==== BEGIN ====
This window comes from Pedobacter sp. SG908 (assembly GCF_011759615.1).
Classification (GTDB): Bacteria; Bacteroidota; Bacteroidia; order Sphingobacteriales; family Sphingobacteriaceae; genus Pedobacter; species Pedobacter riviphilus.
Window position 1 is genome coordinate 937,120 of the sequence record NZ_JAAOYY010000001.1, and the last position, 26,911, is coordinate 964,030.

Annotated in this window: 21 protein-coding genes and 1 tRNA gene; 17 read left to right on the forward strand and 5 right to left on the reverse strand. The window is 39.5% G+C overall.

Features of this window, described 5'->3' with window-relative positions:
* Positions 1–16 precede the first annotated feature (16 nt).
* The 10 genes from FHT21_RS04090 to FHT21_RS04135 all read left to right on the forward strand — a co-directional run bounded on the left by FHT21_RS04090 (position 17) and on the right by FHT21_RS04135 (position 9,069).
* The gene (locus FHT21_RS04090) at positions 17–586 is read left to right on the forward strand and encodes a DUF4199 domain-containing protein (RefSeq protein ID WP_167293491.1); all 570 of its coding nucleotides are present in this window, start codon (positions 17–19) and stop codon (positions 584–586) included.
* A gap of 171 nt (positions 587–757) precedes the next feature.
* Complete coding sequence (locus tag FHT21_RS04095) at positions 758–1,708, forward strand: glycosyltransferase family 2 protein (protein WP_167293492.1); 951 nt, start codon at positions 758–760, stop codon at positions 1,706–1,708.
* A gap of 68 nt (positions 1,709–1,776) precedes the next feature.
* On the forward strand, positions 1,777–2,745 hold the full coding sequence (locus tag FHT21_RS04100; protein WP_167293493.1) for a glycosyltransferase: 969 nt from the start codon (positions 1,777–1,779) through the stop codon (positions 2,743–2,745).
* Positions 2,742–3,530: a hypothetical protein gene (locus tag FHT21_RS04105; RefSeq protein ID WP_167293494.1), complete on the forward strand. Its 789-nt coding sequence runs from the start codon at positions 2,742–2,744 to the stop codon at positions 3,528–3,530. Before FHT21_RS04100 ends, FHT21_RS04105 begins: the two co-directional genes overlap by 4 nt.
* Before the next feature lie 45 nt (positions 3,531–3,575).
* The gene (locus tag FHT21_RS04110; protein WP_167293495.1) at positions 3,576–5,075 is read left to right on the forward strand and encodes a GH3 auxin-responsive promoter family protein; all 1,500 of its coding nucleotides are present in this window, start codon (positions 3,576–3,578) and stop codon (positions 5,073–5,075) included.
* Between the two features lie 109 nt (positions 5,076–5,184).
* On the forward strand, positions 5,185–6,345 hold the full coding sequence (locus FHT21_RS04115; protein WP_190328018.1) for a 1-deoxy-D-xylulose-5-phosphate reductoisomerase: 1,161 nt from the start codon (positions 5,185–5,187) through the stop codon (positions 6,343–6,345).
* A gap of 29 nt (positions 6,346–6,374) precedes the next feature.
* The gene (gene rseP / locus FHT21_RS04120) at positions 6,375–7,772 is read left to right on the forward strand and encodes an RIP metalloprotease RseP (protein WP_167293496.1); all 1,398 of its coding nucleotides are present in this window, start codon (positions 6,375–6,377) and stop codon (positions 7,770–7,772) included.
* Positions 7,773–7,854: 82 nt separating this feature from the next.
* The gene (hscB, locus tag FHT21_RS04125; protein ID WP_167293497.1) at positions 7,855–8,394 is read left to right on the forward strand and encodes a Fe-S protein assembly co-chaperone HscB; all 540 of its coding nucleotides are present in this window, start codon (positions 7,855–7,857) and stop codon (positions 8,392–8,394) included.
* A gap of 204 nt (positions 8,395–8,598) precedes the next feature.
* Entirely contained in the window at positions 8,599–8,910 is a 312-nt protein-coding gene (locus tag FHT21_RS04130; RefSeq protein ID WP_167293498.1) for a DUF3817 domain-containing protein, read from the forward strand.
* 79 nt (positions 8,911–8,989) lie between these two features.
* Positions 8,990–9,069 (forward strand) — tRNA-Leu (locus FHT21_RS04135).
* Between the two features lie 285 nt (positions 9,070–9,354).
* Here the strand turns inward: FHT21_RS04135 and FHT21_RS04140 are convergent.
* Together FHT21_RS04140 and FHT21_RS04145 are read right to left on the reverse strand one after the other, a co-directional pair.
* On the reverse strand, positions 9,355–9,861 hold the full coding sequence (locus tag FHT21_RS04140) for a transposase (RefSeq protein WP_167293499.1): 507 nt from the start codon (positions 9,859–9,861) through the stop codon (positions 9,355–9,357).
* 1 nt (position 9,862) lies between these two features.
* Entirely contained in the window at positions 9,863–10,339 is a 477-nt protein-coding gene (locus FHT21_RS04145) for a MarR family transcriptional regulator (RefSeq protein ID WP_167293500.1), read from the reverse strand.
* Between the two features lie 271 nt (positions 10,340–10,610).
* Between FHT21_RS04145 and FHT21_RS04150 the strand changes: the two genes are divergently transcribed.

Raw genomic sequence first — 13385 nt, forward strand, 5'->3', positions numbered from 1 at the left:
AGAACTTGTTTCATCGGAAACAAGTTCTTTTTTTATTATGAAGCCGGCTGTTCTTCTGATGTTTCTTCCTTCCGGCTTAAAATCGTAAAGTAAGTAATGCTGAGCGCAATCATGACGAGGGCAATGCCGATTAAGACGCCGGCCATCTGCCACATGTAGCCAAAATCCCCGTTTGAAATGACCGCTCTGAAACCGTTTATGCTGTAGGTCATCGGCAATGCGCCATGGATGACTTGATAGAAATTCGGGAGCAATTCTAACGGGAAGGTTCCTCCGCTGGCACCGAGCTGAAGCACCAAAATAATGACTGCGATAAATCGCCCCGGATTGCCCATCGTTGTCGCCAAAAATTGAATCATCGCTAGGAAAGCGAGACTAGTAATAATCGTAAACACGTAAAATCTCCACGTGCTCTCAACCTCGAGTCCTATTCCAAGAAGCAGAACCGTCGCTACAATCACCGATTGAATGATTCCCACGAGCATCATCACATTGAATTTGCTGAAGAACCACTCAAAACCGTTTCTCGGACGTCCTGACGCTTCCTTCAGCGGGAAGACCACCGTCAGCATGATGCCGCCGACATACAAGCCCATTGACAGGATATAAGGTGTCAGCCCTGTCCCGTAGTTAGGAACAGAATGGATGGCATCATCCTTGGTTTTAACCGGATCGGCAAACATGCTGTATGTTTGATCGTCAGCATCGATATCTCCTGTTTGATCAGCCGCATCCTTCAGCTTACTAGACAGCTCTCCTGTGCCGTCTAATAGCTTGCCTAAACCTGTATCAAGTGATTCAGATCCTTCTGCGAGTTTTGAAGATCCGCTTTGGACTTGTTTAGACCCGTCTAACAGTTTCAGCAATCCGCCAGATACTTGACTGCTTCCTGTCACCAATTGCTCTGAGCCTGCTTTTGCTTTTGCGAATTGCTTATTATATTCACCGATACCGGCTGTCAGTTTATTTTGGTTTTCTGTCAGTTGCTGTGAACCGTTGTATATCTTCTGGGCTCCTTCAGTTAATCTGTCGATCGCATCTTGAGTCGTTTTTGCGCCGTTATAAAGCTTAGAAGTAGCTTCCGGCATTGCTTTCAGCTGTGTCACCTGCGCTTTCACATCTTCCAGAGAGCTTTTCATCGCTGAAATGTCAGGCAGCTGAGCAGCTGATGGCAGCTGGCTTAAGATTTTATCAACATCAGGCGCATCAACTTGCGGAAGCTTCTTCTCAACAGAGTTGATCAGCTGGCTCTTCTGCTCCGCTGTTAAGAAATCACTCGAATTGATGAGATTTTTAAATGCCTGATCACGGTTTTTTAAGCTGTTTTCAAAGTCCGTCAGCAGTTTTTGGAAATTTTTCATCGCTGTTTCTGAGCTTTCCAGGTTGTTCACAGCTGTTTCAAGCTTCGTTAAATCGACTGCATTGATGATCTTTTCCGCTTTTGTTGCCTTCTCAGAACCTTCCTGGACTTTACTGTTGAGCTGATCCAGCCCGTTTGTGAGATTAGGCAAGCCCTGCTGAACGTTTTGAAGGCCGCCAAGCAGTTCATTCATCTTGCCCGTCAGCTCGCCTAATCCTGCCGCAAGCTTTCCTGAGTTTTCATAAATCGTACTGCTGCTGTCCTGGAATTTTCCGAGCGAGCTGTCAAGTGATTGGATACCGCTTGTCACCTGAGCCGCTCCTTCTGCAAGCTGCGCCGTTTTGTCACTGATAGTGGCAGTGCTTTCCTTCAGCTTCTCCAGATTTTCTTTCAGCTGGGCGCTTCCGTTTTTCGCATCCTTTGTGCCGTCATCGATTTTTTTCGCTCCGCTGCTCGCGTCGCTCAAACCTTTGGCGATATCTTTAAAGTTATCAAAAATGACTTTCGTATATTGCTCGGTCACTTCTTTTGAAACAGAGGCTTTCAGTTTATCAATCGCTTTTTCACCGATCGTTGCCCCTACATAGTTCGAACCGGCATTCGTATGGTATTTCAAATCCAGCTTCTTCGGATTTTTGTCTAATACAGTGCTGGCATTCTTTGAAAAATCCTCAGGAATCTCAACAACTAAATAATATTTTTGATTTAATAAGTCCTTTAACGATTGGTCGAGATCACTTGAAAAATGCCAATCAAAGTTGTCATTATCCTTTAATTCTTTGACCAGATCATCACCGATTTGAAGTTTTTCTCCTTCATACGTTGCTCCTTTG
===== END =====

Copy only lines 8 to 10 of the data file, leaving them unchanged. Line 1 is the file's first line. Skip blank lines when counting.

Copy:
* The gene (locus FHT21_RS04090) at positions 17–586 is read left to right on the forward strand and encodes a DUF4199 domain-containing protein (RefSeq protein ID WP_167293491.1); all 570 of its coding nucleotides are present in this window, start codon (positions 17–19) and stop codon (positions 584–586) included.
* A gap of 171 nt (positions 587–757) precedes the next feature.
* Complete coding sequence (locus tag FHT21_RS04095) at positions 758–1,708, forward strand: glycosyltransferase family 2 protein (protein WP_167293492.1); 951 nt, start codon at positions 758–760, stop codon at positions 1,706–1,708.